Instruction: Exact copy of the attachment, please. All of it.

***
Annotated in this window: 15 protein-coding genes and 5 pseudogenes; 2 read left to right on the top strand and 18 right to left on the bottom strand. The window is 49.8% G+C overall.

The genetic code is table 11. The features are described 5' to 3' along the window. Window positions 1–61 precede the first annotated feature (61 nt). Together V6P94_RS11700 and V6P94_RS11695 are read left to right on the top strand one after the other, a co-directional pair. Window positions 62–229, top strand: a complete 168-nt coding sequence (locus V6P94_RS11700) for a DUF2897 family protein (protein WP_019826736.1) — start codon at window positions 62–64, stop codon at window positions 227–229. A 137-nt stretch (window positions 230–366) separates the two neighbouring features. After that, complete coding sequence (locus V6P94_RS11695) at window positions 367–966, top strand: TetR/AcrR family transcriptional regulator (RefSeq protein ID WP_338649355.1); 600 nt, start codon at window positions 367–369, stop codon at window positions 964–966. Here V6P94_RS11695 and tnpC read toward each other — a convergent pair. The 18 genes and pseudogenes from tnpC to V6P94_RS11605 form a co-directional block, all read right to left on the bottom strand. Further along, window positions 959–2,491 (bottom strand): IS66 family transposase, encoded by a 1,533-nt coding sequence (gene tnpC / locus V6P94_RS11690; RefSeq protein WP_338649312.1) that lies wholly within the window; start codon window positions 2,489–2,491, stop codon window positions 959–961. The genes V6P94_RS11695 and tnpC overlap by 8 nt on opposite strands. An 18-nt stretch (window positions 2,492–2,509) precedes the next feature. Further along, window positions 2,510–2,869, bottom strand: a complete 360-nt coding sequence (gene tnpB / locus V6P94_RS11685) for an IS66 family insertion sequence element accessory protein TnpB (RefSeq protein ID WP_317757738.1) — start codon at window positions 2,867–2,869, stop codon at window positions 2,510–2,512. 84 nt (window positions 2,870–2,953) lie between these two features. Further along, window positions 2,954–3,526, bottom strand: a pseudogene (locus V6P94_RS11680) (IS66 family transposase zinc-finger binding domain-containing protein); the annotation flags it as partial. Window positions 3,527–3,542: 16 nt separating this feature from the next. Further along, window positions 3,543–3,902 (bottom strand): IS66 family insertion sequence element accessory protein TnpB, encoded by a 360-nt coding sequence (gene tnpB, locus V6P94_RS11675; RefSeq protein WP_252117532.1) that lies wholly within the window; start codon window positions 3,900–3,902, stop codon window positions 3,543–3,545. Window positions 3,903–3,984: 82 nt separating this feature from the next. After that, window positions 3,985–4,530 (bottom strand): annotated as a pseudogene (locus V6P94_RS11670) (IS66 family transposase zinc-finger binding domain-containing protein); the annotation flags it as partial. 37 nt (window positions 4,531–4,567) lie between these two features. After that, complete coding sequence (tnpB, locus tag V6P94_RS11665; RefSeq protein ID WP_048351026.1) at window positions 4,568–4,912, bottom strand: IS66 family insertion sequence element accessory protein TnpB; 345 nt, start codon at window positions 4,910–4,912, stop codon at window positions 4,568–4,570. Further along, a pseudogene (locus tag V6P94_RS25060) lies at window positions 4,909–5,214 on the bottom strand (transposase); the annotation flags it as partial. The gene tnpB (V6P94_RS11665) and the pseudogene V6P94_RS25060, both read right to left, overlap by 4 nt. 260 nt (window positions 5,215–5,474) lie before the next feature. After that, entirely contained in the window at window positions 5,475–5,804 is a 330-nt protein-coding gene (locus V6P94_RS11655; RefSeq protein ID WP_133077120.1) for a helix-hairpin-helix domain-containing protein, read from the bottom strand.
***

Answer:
Annotated in this window: 15 protein-coding genes and 5 pseudogenes; 2 read left to right on the top strand and 18 right to left on the bottom strand. The window is 49.8% G+C overall.

The genetic code is table 11. The features are described 5' to 3' along the window. Window positions 1–61 precede the first annotated feature (61 nt). Together V6P94_RS11700 and V6P94_RS11695 are read left to right on the top strand one after the other, a co-directional pair. Window positions 62–229, top strand: a complete 168-nt coding sequence (locus V6P94_RS11700) for a DUF2897 family protein (protein WP_019826736.1) — start codon at window positions 62–64, stop codon at window positions 227–229. A 137-nt stretch (window positions 230–366) separates the two neighbouring features. After that, complete coding sequence (locus V6P94_RS11695) at window positions 367–966, top strand: TetR/AcrR family transcriptional regulator (RefSeq protein ID WP_338649355.1); 600 nt, start codon at window positions 367–369, stop codon at window positions 964–966. Here V6P94_RS11695 and tnpC read toward each other — a convergent pair. The 18 genes and pseudogenes from tnpC to V6P94_RS11605 form a co-directional block, all read right to left on the bottom strand. Further along, window positions 959–2,491 (bottom strand): IS66 family transposase, encoded by a 1,533-nt coding sequence (gene tnpC / locus V6P94_RS11690; RefSeq protein WP_338649312.1) that lies wholly within the window; start codon window positions 2,489–2,491, stop codon window positions 959–961. The genes V6P94_RS11695 and tnpC overlap by 8 nt on opposite strands. An 18-nt stretch (window positions 2,492–2,509) precedes the next feature. Further along, window positions 2,510–2,869, bottom strand: a complete 360-nt coding sequence (gene tnpB / locus V6P94_RS11685) for an IS66 family insertion sequence element accessory protein TnpB (RefSeq protein ID WP_317757738.1) — start codon at window positions 2,867–2,869, stop codon at window positions 2,510–2,512. 84 nt (window positions 2,870–2,953) lie between these two features. Further along, window positions 2,954–3,526, bottom strand: a pseudogene (locus V6P94_RS11680) (IS66 family transposase zinc-finger binding domain-containing protein); the annotation flags it as partial. Window positions 3,527–3,542: 16 nt separating this feature from the next. Further along, window positions 3,543–3,902 (bottom strand): IS66 family insertion sequence element accessory protein TnpB, encoded by a 360-nt coding sequence (gene tnpB, locus V6P94_RS11675; RefSeq protein WP_252117532.1) that lies wholly within the window; start codon window positions 3,900–3,902, stop codon window positions 3,543–3,545. Window positions 3,903–3,984: 82 nt separating this feature from the next. After that, window positions 3,985–4,530 (bottom strand): annotated as a pseudogene (locus V6P94_RS11670) (IS66 family transposase zinc-finger binding domain-containing protein); the annotation flags it as partial. 37 nt (window positions 4,531–4,567) lie between these two features. After that, complete coding sequence (tnpB, locus tag V6P94_RS11665; RefSeq protein ID WP_048351026.1) at window positions 4,568–4,912, bottom strand: IS66 family insertion sequence element accessory protein TnpB; 345 nt, start codon at window positions 4,910–4,912, stop codon at window positions 4,568–4,570. Further along, a pseudogene (locus tag V6P94_RS25060) lies at window positions 4,909–5,214 on the bottom strand (transposase); the annotation flags it as partial. The gene tnpB (V6P94_RS11665) and the pseudogene V6P94_RS25060, both read right to left, overlap by 4 nt. 260 nt (window positions 5,215–5,474) lie before the next feature. After that, entirely contained in the window at window positions 5,475–5,804 is a 330-nt protein-coding gene (locus V6P94_RS11655; RefSeq protein ID WP_133077120.1) for a helix-hairpin-helix domain-containing protein, read from the bottom strand.